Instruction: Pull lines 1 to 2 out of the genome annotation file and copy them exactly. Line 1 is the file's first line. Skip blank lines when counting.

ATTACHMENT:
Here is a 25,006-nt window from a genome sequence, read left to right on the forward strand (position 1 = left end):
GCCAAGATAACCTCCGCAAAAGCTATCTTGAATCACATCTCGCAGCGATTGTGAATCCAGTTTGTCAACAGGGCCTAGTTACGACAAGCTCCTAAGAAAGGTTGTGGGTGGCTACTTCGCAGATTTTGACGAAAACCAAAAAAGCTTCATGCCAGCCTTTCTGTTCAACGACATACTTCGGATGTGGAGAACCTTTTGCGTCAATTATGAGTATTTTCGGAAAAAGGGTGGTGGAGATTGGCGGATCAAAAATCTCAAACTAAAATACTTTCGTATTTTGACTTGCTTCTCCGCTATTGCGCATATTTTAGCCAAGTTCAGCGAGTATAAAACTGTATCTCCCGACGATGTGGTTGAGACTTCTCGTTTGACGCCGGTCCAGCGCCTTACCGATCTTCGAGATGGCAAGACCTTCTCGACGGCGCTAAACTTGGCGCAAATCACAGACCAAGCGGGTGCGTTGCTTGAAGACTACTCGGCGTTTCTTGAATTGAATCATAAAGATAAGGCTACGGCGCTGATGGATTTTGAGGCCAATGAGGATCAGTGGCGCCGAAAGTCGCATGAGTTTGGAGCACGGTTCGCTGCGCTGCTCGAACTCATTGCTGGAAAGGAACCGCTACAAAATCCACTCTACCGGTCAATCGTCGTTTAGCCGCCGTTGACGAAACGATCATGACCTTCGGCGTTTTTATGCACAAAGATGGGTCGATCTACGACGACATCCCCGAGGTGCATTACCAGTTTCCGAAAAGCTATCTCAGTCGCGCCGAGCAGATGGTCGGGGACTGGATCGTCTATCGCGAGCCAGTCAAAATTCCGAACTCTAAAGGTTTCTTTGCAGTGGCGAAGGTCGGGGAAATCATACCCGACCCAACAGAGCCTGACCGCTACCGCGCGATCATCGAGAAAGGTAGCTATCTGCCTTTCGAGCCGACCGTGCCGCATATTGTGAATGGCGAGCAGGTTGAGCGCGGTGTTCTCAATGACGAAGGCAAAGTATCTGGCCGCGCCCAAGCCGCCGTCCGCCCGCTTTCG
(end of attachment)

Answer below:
Here is a 25,006-nt window from a genome sequence, read left to right on the forward strand (position 1 = left end):
GCCAAGATAACCTCCGCAAAAGCTATCTTGAATCACATCTCGCAGCGATTGTGAATCCAGTTTGTCAACAGGGCCTAGTTACGACAAGCTCCTAAGAAAGGTTGTGGGTGGCTACTTCGCAGATTTTGACGAAAACCAAAAAAGCTTCATGCCAGCCTTTCTGTTCAACGACATACTTCGGATGTGGAGAACCTTTTGCGTCAATTATGAGTATTTTCGGAAAAAGGGTGGTGGAGATTGGCGGATCAAAAATCTCAAACTAAAATACTTTCGTATTTTGACTTGCTTCTCCGCTATTGCGCATATTTTAGCCAAGTTCAGCGAGTATAAAACTGTATCTCCCGACGATGTGGTTGAGACTTCTCGTTTGACGCCGGTCCAGCGCCTTACCGATCTTCGAGATGGCAAGACCTTCTCGACGGCGCTAAACTTGGCGCAAATCACAGACCAAGCGGGTGCGTTGCTTGAAGACTACTCGGCGTTTCTTGAATTGAATCATAAAGATAAGGCTACGGCGCTGATGGATTTTGAGGCCAATGAGGATCAGTGGCGCCGAAAGTCGCATGAGTTTGGAGCACGGTTCGCTGCGCTGCTCGAACTCATTGCTGGAAAGGAACCGCTACAAAATCCACTCTACCGGTCAATCGTCGTTTAGCCGCCGTTGACGAAACGATCATGACCTTCGGCGTTTTTATGCACAAAGATGGGTCGATCTACGACGACATCCCCGAGGTGCATTACCAGTTTCCGAAAAGCTATCTCAGTCGCGCCGAGCAGATGGTCGGGGACTGGATCGTCTATCGCGAGCCAGTCAAAATTCCGAACTCTAAAGGTTTCTTTGCAGTGGCGAAGGTCGGGGAAATCATACCCGACCCAACAGAGCCTGACCGCTACCGCGCGATCATCGAGAAAGGTAGCTATCTGCCTTTCGAGCCGACCGTGCCGCATATTGTGAATGGCGAGCAGGTTGAGCGCGGTGTTCTCAATGACGAAGGCAAAGTATCTGGCCGCGCCCAAGCCGCCGTCCGCCCGCTTTCG